11 Tips You Need For Perfectly Crisp Toast

You've heard it for as long as you can remember: Breakfast is the most important meal of the day. And if you've slogged your way through the early hours of work after skipping breakfast, you know exactly why that statement exists (and have you ever downed a few cups of coffee on an empty stomach? That's not a great idea, either).

There are so many options at your disposal when it comes to breakfast food. And yet, in the vast realm of breakfast food, toast is often overlooked. It's tacked onto the side of early morning restaurant visits, it's tossed into a toaster with heating settings that never seem to perform the same. Perhaps it's quickly chowed down while running out the door, as you rush to your car, your watch reminding you just how late you are for the big meeting at work. It's sad, really. A perfectly toasted piece of bread can be exceptionally delicious.

Sure, a piece of toast will almost always be the background singer to your breakfast's main star, but that's okay. It's there when you need it, and it's the delicious addition that can put your meal over the top. It doesn't take long or much prep work for you to prepare exceptionally delicious and crispy toast. In fact, all it takes is for you to follow these steps.

Not all bread is created equal

Maybe you're like most of us and you just fish around for two slices of bread in whatever bag you have at home (of course, if you're also like us, you probably skip over the heel, because that's just all crust, and who wants that as a piece of toast?).

The thing about this is, however, that not all bread is created equal. While you likely have a favorite kind of bread in terms of taste, each bread is going to require different toasting settings. It's why some bread might come out looking decent from your medium-high toaster, and why other kinds of bread come out as if they just popped out of an active volcano. In order to optimize your toast experience, you need to first take into consideration the kind of bread you are using.

Different bread types take different kinds of heat. Whole grain bread can take higher temperatures. Baguettes and ciabattas need a lower temperature. Brioche, which is naturally buttery, requires low heat, otherwise, it'll burn up. Any bread can be used to make toast. You just need to know how to handle it (and how it handles heat). Once you master this step, you'll be well on your way to becoming a toast-making wizard.

Tender inside vs. toasted through

Do you like a perfectly toasted piece of bread, or do you enjoy a tender inside and a crispy outside? There's no wrong answer, but it will impact the kind of bread you should use in order to better reach that level of moisture (or lack thereof) within the toast.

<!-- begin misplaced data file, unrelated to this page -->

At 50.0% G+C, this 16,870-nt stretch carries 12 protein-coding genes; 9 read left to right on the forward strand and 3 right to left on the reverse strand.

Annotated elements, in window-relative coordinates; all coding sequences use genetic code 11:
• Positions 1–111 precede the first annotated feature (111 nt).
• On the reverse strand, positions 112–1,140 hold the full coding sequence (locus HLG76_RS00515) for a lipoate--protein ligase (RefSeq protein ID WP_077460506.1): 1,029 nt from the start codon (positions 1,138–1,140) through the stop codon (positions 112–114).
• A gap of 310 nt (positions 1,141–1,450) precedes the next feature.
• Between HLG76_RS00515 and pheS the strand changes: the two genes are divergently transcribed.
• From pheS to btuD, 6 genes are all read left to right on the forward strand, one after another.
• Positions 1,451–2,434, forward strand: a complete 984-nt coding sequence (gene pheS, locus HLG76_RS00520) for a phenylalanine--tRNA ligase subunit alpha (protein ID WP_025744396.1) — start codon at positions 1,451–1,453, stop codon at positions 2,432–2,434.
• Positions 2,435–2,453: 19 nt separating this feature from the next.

If you're in the former category, and want the toast nice, crispy, and dry, you'll want to consider using day-old deli bread, such as a sliced baguette. Leaving it out overnight will help pull out excess moisture, making it easier to achieve the totally toasted slice of bread (without toasting it longer, which can lead to burning). A little tip we like to do is popping into the local bread shop or grocery store with a bread deli after work. Many locations will sell day-old bread for a discounted price. This is fantastic for toast (or garlic bread), and it's a good way to save some cash, which is a huge plus.

On the flip side, if you like a tender middle but toasted exterior, opt for whole-grain bread (and you can always make some homemade bread yourself). Whole grain naturally has more moisture locked in. Not only does this mean the bread can handle higher heat, but it allows you to toast the exterior while holding onto a chewy middle. Naturally, you'll want to take care, wrap the bread up when you're done using it, and, yes, secure it with the little twisty-tie thing.

Find the optimal thickness for your toast

According to food researcher Dom Lane, notes The Times of India, who actually spent the time to toast (and eat) over 2,000 slices of toast, he found the optimal thickness for a slice of toast is 14 millimeters. Now, for anyone not accustomed to the metric system, this is .55 inches — we'll just call it roughly half an inch. The research indicated this was the optimal thickness that helped maintain some internal softness while reaching a nice, external crunch. If you like more chew and less crunch? Opt for thicker slices. Of course, if you don't like internal softness, you can skip this step. After all, you might already be leaving your bread out the night before to rid it of that moisture.

If you purchase pre-cut bread, you might need to break out the ruler. This is because the average thickness of pre-sliced bread in the United States is anywhere from ⅜ of an inch, up to ⅝ of an inch, adds Golden Medal Bakery. Ideally, you'd want your slice to be ½ an inch. On the other hand, if you buy bread you can cut yourself, this should be a little bit easier. After a few measured cuts, you'll be able to eyeball it on your own.